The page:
Steve Jobs resigned today as CEO of Apple, but his legacy as an active creator and innovator of technology isn't done yet.
Despite medical problems, the most unlikely pickup driver of all time is expected to stay on as Apple's chairman, which means his tightly focused take on consumer electronics, and how they're marketed and presented, will go on for some time.
That means Jobs' influence will continue to make deep inroads into other industries. Cars are no exception. You can thank Jobs and Apple for everything from the way Tesla dealerships are located and styled, to the swarms of auto companies using iPads as sales tools and even media tools at major international auto shows.
The iPod has gutted high-end audio systems and forced automakers to rethink--yet again--how your music collection makes its way inside your car. It took us twenty years to go from cassettes to CDs--and about half that time to go from CDs to iPods, aux jacks and USB ports, and dedicated cables. Today, streaming-music apps have arrived, and that stems directly from Apple's drive to change the way we use the mobile Web.
The Apple influence even has made its way down to the often forgotten owner's manual. In the 2011 Equus, Hyundai included free iPads loaded with the manual installed as an app--complete with video clips to explain infotainment systems, and bundled with connectivity for owners to schedule service appointments.On the surface, its influence comes down to changing the way we entertain ourselves in the car. But Apple's also become an American totem--and for a brief moment last week, it was the richest corporation in America.
The technology company's roaring success has led to some fanciful speculation. During GM's bankruptcy, speculators said Apple COO Tim Cook--just named to succeed Jobs as CEO--was a candidate to become the automaker's new chief.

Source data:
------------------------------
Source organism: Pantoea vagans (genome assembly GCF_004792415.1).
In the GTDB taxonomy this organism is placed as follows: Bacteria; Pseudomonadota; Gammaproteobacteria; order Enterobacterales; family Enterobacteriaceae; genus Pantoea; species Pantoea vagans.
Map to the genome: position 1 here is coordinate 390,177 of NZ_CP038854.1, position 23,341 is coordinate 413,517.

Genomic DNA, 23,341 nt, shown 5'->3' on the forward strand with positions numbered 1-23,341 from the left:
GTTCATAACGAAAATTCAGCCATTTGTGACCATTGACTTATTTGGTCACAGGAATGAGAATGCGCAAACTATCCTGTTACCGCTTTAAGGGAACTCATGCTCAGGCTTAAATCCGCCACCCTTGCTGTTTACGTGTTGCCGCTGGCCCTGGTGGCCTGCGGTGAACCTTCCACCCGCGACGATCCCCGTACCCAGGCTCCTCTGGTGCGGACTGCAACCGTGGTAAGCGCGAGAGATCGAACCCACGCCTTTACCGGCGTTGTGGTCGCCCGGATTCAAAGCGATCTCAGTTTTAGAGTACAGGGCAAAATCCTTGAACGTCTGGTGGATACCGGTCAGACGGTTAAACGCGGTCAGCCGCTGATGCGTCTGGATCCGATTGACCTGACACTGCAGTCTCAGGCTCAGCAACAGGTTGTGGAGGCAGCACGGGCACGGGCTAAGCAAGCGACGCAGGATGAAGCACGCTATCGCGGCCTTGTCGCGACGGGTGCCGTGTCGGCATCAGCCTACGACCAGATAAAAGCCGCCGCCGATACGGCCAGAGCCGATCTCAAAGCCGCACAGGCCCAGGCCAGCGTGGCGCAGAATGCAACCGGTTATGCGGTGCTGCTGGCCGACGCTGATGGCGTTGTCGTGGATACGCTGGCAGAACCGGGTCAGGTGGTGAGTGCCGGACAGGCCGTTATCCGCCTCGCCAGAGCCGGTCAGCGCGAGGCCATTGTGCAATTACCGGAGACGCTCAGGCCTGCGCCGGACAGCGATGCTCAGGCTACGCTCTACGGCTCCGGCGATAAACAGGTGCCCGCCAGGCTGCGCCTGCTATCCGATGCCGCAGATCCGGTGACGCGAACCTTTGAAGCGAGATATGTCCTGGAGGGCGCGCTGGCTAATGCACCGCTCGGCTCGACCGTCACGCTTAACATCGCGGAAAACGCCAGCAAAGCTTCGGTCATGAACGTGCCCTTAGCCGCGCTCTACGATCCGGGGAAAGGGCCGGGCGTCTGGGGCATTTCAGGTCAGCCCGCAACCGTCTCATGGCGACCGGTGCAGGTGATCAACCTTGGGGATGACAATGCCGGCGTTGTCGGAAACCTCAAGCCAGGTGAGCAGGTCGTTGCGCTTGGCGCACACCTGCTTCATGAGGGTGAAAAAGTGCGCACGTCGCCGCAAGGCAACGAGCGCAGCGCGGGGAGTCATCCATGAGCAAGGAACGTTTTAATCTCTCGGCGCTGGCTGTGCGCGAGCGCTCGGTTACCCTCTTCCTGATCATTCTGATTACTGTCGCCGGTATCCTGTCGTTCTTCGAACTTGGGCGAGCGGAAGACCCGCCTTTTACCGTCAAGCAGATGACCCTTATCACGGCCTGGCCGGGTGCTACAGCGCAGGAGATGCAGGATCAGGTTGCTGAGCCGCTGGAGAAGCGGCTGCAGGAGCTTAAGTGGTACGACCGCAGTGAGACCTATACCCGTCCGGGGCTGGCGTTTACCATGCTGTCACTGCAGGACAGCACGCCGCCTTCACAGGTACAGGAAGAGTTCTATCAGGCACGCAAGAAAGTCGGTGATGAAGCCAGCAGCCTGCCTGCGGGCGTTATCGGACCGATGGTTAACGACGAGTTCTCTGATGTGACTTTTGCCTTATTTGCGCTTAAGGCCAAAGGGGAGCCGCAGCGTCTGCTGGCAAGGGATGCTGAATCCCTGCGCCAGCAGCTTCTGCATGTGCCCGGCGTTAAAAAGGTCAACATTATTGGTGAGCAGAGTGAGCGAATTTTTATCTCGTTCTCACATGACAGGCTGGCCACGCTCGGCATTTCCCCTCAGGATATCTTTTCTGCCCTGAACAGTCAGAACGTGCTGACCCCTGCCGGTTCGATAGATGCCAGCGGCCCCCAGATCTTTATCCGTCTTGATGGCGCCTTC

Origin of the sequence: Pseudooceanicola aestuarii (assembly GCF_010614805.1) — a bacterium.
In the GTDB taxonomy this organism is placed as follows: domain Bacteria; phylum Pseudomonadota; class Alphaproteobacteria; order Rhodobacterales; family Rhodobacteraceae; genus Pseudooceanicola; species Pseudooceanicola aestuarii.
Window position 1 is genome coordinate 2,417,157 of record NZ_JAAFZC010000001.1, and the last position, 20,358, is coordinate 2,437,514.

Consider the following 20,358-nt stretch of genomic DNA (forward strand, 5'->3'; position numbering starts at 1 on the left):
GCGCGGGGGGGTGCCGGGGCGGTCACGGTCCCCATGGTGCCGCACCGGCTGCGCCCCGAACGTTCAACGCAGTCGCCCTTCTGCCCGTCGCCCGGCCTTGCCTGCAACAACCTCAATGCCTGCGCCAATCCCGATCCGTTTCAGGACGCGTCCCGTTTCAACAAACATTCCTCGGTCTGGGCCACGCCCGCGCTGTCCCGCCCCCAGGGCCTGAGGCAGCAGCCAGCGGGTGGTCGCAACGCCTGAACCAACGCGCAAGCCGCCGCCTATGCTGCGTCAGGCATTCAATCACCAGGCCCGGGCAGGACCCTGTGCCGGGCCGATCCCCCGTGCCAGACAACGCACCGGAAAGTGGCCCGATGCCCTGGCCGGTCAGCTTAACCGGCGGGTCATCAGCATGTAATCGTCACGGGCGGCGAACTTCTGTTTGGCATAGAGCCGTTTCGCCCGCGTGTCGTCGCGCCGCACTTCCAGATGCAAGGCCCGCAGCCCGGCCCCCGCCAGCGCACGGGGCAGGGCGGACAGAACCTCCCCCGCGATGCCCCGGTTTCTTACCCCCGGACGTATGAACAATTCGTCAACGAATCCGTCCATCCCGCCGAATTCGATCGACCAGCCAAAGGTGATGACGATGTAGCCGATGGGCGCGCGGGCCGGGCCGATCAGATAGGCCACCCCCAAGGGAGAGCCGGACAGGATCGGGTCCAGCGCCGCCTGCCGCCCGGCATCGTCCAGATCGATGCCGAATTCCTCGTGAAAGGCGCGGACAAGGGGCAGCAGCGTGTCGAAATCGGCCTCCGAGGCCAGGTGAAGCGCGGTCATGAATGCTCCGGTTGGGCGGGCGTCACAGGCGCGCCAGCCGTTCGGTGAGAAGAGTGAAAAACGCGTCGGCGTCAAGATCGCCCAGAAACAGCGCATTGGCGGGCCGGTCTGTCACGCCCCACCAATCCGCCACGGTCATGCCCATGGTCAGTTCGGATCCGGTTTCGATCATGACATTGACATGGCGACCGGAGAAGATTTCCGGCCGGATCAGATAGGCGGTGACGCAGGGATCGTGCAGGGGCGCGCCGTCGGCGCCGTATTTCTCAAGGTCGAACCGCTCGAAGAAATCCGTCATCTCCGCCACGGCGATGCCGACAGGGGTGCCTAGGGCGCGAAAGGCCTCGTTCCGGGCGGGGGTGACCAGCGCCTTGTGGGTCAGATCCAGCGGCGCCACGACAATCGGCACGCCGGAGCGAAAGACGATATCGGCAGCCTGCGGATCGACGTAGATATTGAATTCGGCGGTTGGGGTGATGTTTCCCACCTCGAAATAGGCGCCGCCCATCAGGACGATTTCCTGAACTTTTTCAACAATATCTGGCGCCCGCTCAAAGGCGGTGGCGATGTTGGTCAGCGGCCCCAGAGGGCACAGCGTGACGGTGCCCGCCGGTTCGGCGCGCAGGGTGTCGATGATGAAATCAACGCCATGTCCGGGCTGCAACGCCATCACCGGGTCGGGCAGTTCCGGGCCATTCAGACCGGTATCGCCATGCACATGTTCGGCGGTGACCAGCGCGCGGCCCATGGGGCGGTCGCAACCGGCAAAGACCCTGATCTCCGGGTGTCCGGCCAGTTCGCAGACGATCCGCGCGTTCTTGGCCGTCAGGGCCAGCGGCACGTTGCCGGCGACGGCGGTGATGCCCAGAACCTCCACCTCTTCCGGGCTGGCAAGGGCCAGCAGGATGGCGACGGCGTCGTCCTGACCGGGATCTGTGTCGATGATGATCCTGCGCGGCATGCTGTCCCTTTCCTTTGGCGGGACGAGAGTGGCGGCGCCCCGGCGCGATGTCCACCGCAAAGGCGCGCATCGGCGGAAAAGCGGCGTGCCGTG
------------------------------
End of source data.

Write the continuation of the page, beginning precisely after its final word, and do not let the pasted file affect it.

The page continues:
Those reports were proof alone that the allure of Apple's gigantic success had gripped the car world. It still does today, even as Detroit begins a tentative rebound. As recently as last week, GM's chief marketing officer Joel Ewanick named Toyota and Hyundai as competitors--but singled out a mission for his company to "align closer to the world’s true global brands like Apple."
Jobs has inspired companies to do better in design, in sales and in carving out new niches to own. Still it's unlikely any car company could become the walled garden Apple has, since car companies don't have the iron-fisted control over retail sales that Apple maintains. They don't have Apple's cost-effective Chinese manufacturing base, either.
Above all, they don't have Steve Jobs. Jobs, like former BMW, Ford, GM and Chrysler guru Bob Lutz, has a unique grasp on both an engineering vision and on the more elusive customer satisfaction that automakers, even Lexus, can't provide. He's a singular figure in American industrial culture: a retentive design fanatic, with imperial power over almost all pieces of the Apple business, an invested founder, and above all, a brilliant, perceptive leader.
Automakers have come close to the Apple paradigm in the past decade, whether it's with new showrooms, appealing designs, the integration of consumer technology, and even in gaining a foothold in Silicon Valley.But automakers don't have Jobs' single-minded vision, or his single-handed authority--and that's why his legacy in cars will be almost impossible to move out of the showoom, and into the boardroom.